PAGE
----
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Go, wind to wind; there turn and change together;
Pan. Why, but hear you
Troi. Hence, brothel-lacquey! ignominy and shame (29) Pursue thy life, and live ay with thy name !
SCENE changes to the Field between Troy and
OW they are clapper-clawing one another, I'll go look on that diffembling abominable varlet, Diomede, has got that fame fcurvy, doating, foolifh young knave's fleeve of Troy, there, in his helm: I would fain fee them meet; that, that fame young Trojan afs, that loves the whore there, might fend that Greekif whore-mafter villain, with the fleeve, back to the dif fembling luxurious drab, of a fleeveless Errant. O'th' other fide, (30) the policy of thofe crafty fneering rafcals, that ftale old moufe-eaten dry cheese Neftor, and that fame dog-fox Ulyffes, is not prov'd worth a black-berry.
They fet me up in policy that mungril cur Ajax, against that dog of as bad a kind, Achilles. And now is the cur Ajax prouder than the cur Achilles, and will not arm to-day: whereupon the Grecians begin to proclaim barbarifm, and policy grows into an ill opinion.
(29) Hence, brothel, lacquey! ] In this, and the Repetition of it, towards the Clofe of the Play, Troilus is made abfurdly to call Pandarus bardy-boufe; for Brothel fignifies nothing elfe that I know of; but he meant to call him an Attendant on a Bawdy-house, a Meffenger of obfcene Errands: a Senfe which I have retriev'd, only by clapping an Hyphen betwixt the two Words.
(30) O'th' other Side, the Policy of thofe crafty fwearing Rafcals, &c.] But in what Senfe are Neftor and Ulyffes accus'd of being fwcaring Rafcals? What, or to whom, did they fwear? I am pofitive, I have reftor'd the true Reading. They had collogued with Ajax, and trim'd him up with infincere Praises, only in Order to have stir'd Achilles's Emulation. In this, they were true Sneerors; betraying the firft, to gain their Ends on the latter by that Artifice,
Enter Diomedes and Troilus.
here comes fleeve, and t'other.
Troi. Fly not; for shouldst thou take the river Styx, I would fwim after.
Dio. Thou dost mifcall Retire:
I do not fly; but advantageous care
Withdrew me from the odds of multitude;
Have at thee!
[They go off, fighting. Ther. Hold thy whore, Grecian; now for thy whore, Trojan: now the fleeve, now the fleeve, now the fleeve ! Enter Hector.
H&. What art thou, Greek! art thou for Hector's match? Art thou of blood and honour?
Ther. No, no: I am a rafcal; a fcurvy railing knave; a very filthy rogue.
Hect. I do believe thee-live.
Ther. God o' mercy, that thou wilt believe me; but a plague break thy neck for frightning me! What's become of the wenching rogues? I think, they have fwallowed one another. I would laugh at that miracle fort, letchery eats itself: I'll feek them.
Enter Diomedes and Servant.
- yet, in a [Exit.
Dio. Go, go, my fervant, take thou Troilus' horfe,
Fellow, commend my service to her beauty:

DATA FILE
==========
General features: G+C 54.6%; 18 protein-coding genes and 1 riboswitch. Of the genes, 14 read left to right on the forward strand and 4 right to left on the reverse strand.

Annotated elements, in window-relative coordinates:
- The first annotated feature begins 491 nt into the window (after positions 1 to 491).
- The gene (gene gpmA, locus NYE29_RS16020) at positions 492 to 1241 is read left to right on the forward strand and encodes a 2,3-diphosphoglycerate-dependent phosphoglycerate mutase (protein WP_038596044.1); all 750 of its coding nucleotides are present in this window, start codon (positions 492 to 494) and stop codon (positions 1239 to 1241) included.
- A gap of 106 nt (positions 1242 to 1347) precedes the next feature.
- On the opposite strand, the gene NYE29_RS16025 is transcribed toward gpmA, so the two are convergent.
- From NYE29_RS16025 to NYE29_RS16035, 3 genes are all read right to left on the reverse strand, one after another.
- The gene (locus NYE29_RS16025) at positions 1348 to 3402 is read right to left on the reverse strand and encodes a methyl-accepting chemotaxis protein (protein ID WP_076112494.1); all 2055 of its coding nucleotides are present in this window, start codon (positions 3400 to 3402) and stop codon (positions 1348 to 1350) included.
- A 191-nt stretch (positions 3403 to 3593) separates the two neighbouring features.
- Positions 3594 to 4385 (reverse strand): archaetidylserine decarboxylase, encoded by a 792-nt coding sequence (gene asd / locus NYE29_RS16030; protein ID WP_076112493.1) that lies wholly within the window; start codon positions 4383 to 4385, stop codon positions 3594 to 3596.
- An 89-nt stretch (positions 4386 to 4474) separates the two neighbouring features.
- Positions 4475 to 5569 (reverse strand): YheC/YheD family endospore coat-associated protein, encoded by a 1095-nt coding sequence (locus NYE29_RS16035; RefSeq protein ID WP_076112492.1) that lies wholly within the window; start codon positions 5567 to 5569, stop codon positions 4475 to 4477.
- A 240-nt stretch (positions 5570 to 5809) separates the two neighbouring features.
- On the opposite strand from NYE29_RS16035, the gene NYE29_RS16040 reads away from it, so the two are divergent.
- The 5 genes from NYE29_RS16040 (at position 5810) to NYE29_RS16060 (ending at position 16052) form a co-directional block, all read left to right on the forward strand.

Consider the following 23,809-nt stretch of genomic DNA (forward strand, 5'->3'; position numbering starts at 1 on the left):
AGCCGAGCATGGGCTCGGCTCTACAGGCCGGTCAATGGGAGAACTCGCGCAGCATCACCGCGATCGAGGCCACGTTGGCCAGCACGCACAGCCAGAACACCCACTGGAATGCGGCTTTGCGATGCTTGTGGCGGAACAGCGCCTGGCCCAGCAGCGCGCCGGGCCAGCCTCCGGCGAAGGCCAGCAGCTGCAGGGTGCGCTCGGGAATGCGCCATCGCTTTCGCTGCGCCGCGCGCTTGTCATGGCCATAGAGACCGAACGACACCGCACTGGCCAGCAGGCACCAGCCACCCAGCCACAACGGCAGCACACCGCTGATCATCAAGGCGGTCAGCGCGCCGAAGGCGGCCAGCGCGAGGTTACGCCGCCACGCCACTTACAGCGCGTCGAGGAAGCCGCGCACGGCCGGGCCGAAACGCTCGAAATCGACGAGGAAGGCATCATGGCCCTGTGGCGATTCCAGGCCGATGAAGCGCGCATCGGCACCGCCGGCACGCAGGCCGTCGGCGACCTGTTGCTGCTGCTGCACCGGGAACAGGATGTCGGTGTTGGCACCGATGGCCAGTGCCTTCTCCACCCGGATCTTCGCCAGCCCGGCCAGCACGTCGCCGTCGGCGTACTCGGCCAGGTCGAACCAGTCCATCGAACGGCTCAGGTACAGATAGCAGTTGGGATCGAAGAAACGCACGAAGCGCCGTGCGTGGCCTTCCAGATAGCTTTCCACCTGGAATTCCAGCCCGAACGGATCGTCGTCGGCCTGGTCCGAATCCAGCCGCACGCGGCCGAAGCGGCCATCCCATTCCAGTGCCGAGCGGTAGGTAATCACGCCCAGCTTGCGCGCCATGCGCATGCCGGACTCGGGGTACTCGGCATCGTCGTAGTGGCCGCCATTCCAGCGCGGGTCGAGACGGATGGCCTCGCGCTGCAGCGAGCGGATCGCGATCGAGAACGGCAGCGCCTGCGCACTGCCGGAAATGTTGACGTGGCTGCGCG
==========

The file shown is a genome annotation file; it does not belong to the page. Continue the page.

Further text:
Serv. I go, my Lord.
Aga. Renew, renew: the fierce Polydamas
And ftands Coleus-wife, waving his beam
Appals our numbers: hafte we, Diomede,
Neft. Go bear Patroclus' body to Achilles,
That what he will, he does; and does fo much,
Uly Oh, courage, courage, Princes; great Achilles Is arming, weeping, curfing, vowing vengeance; Patroclus wounds have rouz'd his droufy blood,
Together with his mangled Myrmidons,
That nofelefs, handlefs, hackt and chipt, come to him,
And foams at mouth; and he is arm'd, and at it,
Engaging and redeeming of himself,
With fuch a careless force, and forcelefs care,
Bade him win all.
Achil. Where is this Hector?
Come, come, thou boy-killer, fhew me thy face:
Know, what it is to meet Achilles angry.
Hector, where's Hector? I will none but Hector. [Exit.
Ajax. Troilus, thou coward Troilus, fhew thy head!
Dio. Troilus, I fay, where's Troilus?
Ajax. What wouldst thou?
Dio. I would correct him.
Ajax. Were I the General, thou shouldft have my Office,
Ere that correction: Troilus, I fay, what! Troilus?
Troi. Oh, traitor Diomede! turn thy falfe face, thou traitor,
And pay thy life, thou oweft me for my horse.
Dio. Ha, art thou there?
Ajax. I'll fight with him alone: ftand, Diomede.
Dio. He is my prize, I will not look upon.
Trei. Come both, you cogging Greeks, have at you both. [Exeunt, fighting.
Heat. Yea, Troilus? O well fought! my youngest brother. Enter Achilles.
Achil. Now do I fee thee; have at thee, Hector...
Het. Paufe, if thou wilt.
Achil. I do difdain thy courtefy, proud Trojan.
Be happy that my arms are out of use,
Hect. Fare thee well;
I would have been much more a frefher man,
Troi. Ajax hath ta'en Æneas; fhall it be?
He shall not carry him: I'll be taken too,
I reck not, though thou end my life to-day.
Enter One in armour.
Heat. Stand, ftand, thou Greek, thou art a goodly mark: No? wilt thou not? I like thy armour well,
I'll frufh it, and unlock the rivets all,
But I'll be mafter of it; wilt thou not, beaft, abide?
Why then, fly on, I'll hunt thee for thy hide.
Enter Achilles with Myrmidons.
Achil. Come here about me, you my Myrmidons.
Follow me, Sirs, and my Proceeding eye :
Hector the great must die.
Enter Therfites, Menelaus and Paris.
Ther. The cuckold, and the cuckold-maker are at it: now bull, now dog; 'loo, Paris, 'loo; now my doublehen'd fparrow; 'loo, Paris, 'loo; the bull has the game; 'ware horns, ho. [Exe. Paris and Menelaus.
Baft. Turn, flave, and fight.
Ther. What art thou?
Baft. A baftard fon of Priam's.
I am a
Ther. I am a baftard too, I love baftards. baftard begot, baftard instructed, bastard in mind, bastard in valour, in every thing illegitimate: one Bear will not bite another, and wherefore fhould one baftard? take heed, the quarrel's most ominous to us: If the fon of a whore fight for a whore, he tempts judgment: farewel, baftard.